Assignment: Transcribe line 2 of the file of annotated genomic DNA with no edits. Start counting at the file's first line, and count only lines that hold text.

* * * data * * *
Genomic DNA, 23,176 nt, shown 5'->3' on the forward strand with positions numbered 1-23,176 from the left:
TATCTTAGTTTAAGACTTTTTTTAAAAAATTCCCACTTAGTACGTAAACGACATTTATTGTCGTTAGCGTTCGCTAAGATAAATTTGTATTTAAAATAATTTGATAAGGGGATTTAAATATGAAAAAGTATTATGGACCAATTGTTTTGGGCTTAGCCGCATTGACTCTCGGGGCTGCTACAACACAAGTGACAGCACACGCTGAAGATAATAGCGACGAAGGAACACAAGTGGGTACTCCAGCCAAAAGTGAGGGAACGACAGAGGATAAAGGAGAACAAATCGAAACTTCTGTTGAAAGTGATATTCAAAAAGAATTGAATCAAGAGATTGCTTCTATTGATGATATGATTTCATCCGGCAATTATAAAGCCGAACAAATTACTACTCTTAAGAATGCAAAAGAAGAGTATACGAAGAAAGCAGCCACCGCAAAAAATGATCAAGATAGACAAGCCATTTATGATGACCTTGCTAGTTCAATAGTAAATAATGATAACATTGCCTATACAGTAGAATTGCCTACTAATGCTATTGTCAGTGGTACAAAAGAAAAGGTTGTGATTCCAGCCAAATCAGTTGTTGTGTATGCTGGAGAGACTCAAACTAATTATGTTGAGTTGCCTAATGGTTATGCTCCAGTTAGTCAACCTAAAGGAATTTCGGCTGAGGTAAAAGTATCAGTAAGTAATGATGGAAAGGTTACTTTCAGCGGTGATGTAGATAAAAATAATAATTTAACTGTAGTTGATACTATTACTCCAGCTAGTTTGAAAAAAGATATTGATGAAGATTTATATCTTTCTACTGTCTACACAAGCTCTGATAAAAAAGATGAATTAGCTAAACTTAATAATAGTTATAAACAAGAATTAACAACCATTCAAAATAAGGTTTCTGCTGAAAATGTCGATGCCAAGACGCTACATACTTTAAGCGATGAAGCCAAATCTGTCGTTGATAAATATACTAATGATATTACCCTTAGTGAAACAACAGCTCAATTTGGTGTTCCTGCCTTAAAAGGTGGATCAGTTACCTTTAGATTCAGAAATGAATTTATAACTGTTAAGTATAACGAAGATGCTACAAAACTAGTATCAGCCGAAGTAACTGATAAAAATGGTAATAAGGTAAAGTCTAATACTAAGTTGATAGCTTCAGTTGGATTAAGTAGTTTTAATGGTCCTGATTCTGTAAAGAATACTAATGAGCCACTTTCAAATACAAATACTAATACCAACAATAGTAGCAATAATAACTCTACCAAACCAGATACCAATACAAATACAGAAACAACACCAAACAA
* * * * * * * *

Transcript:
TATCTTAGTTTAAGACTTTTTTTAAAAAATTCCCACTTAGTACGTAAACGACATTTATTGTCGTTAGCGTTCGCTAAGATAAATTTGTATTTAAAATAATTTGATAAGGGGATTTAAATATGAAAAAGTATTATGGACCAATTGTTTTGGGCTTAGCCGCATTGACTCTCGGGGCTGCTACAACACAAGTGACAGCACACGCTGAAGATAATAGCGACGAAGGAACACAAGTGGGTACTCCAGCCAAAAGTGAGGGAACGACAGAGGATAAAGGAGAACAAATCGAAACTTCTGTTGAAAGTGATATTCAAAAAGAATTGAATCAAGAGATTGCTTCTATTGATGATATGATTTCATCCGGCAATTATAAAGCCGAACAAATTACTACTCTTAAGAATGCAAAAGAAGAGTATACGAAGAAAGCAGCCACCGCAAAAAATGATCAAGATAGACAAGCCATTTATGATGACCTTGCTAGTTCAATAGTAAATAATGATAACATTGCCTATACAGTAGAATTGCCTACTAATGCTATTGTCAGTGGTACAAAAGAAAAGGTTGTGATTCCAGCCAAATCAGTTGTTGTGTATGCTGGAGAGACTCAAACTAATTATGTTGAGTTGCCTAATGGTTATGCTCCAGTTAGTCAACCTAAAGGAATTTCGGCTGAGGTAAAAGTATCAGTAAGTAATGATGGAAAGGTTACTTTCAGCGGTGATGTAGATAAAAATAATAATTTAACTGTAGTTGATACTATTACTCCAGCTAGTTTGAAAAAAGATATTGATGAAGATTTATATCTTTCTACTGTCTACACAAGCTCTGATAAAAAAGATGAATTAGCTAAACTTAATAATAGTTATAAACAAGAATTAACAACCATTCAAAATAAGGTTTCTGCTGAAAATGTCGATGCCAAGACGCTACATACTTTAAGCGATGAAGCCAAATCTGTCGTTGATAAATATACTAATGATATTACCCTTAGTGAAACAACAGCTCAATTTGGTGTTCCTGCCTTAAAAGGTGGATCAGTTACCTTTAGATTCAGAAATGAATTTATAACTGTTAAGTATAACGAAGATGCTACAAAACTAGTATCAGCCGAAGTAACTGATAAAAATGGTAATAAGGTAAAGTCTAATACTAAGTTGATAGCTTCAGTTGGATTAAGTAGTTTTAATGGTCCTGATTCTGTAAAGAATACTAATGAGCCACTTTCAAATACAAATACTAATACCAACAATAGTAGCAATAATAACTCTACCAAACCAGATACCAATACAAATACAGAAACAACACCAAACAA